ページの画像
PDF
ePub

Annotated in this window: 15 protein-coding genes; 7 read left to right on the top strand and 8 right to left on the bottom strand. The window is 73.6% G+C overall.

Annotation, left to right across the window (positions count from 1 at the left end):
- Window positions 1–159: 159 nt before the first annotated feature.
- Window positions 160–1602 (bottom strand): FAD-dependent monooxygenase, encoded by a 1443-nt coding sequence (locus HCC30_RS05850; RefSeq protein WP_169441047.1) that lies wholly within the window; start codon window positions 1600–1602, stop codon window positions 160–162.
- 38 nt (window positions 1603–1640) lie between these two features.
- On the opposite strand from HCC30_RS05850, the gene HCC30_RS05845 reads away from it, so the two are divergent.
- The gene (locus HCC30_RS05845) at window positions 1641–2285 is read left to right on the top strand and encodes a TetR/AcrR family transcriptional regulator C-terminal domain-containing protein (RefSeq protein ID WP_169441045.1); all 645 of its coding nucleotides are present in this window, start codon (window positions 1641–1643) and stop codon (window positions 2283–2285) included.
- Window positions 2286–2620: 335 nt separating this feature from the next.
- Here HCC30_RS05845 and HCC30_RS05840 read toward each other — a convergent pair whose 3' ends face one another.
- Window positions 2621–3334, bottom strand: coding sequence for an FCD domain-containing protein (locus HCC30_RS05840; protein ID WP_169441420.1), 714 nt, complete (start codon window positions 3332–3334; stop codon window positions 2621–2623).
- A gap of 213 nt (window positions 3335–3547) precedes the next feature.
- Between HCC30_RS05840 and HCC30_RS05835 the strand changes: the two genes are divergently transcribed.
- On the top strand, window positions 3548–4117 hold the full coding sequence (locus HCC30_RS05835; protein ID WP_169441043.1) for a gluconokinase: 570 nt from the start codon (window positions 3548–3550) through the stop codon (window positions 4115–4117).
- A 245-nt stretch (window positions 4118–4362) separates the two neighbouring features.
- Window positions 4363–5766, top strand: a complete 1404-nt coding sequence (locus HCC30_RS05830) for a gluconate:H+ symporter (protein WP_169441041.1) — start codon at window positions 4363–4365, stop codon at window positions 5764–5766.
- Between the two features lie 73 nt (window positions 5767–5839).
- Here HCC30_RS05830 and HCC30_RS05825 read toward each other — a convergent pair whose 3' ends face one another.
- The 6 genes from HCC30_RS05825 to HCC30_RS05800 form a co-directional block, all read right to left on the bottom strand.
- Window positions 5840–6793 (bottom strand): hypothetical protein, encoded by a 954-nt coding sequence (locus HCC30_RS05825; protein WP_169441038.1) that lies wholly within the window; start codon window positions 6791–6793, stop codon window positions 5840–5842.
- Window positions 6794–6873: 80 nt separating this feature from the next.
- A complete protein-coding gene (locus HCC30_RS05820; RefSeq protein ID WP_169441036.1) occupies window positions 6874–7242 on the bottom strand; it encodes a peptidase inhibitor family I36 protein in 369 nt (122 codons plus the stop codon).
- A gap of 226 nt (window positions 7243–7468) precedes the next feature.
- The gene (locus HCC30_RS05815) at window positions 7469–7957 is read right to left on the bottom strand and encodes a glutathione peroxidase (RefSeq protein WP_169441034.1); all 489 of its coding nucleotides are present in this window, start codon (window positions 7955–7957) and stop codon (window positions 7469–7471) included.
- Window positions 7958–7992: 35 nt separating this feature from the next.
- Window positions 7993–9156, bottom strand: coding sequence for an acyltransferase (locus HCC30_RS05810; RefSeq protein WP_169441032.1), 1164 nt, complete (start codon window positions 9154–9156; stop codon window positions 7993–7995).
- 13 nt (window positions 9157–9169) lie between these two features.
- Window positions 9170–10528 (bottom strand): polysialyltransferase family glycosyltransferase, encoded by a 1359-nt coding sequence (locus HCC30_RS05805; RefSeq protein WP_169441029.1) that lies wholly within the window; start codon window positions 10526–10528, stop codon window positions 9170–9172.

them? With respect to the ala bill was then read a third time, and leged fact, that privately stealing passed. from the person had been more On April 2nd, Lord Holland in frequent since the repeal of the the House of Lords moved the ora capital punishment annexed to it, der of the day for the second read. be denied that the mere increase ing of the above bill. The short of committals proved that this was debate which this motion occa. the cause, since it might be attri- sioned produced nothing new in buted to the general increase of point of argument, except the crime, and also to the fact, that lord chancellor's question. Was it since the alteration of the law, anencouragement or a discouragepersons were less averse to prose- ment in the eyes of a man of comcute. The lord chief justice, whose mon sense to commit a crime, that authority had been so much re. instead of being hanged if he comferred to on this head, had given it mitted it, he could at the most be as his opinion that the crime was only transported? an argument, increased before the passing of lord Grenville observed, that if this act. Many instances might be good for any thing, amounted to adduced to show, that in conse- this, that it would be advisable at quence of the rigour of laws, men once, for every offence, however were never prosecuted upon them. trifling, to enact the law of Draco. This was remarkably the case with Lord Ellenborough on this occaregard to the punishment of deathsion pronounced a splendid paneenacted against bankrupts secret- gyric on the laws of England; and ing their effects: although the of on a division, the bill was thrown fencewaswell known to be extreme- out of that House by 26 votes ly common, there had been only against 15. All the ministers, lawfour prosecutions of it within half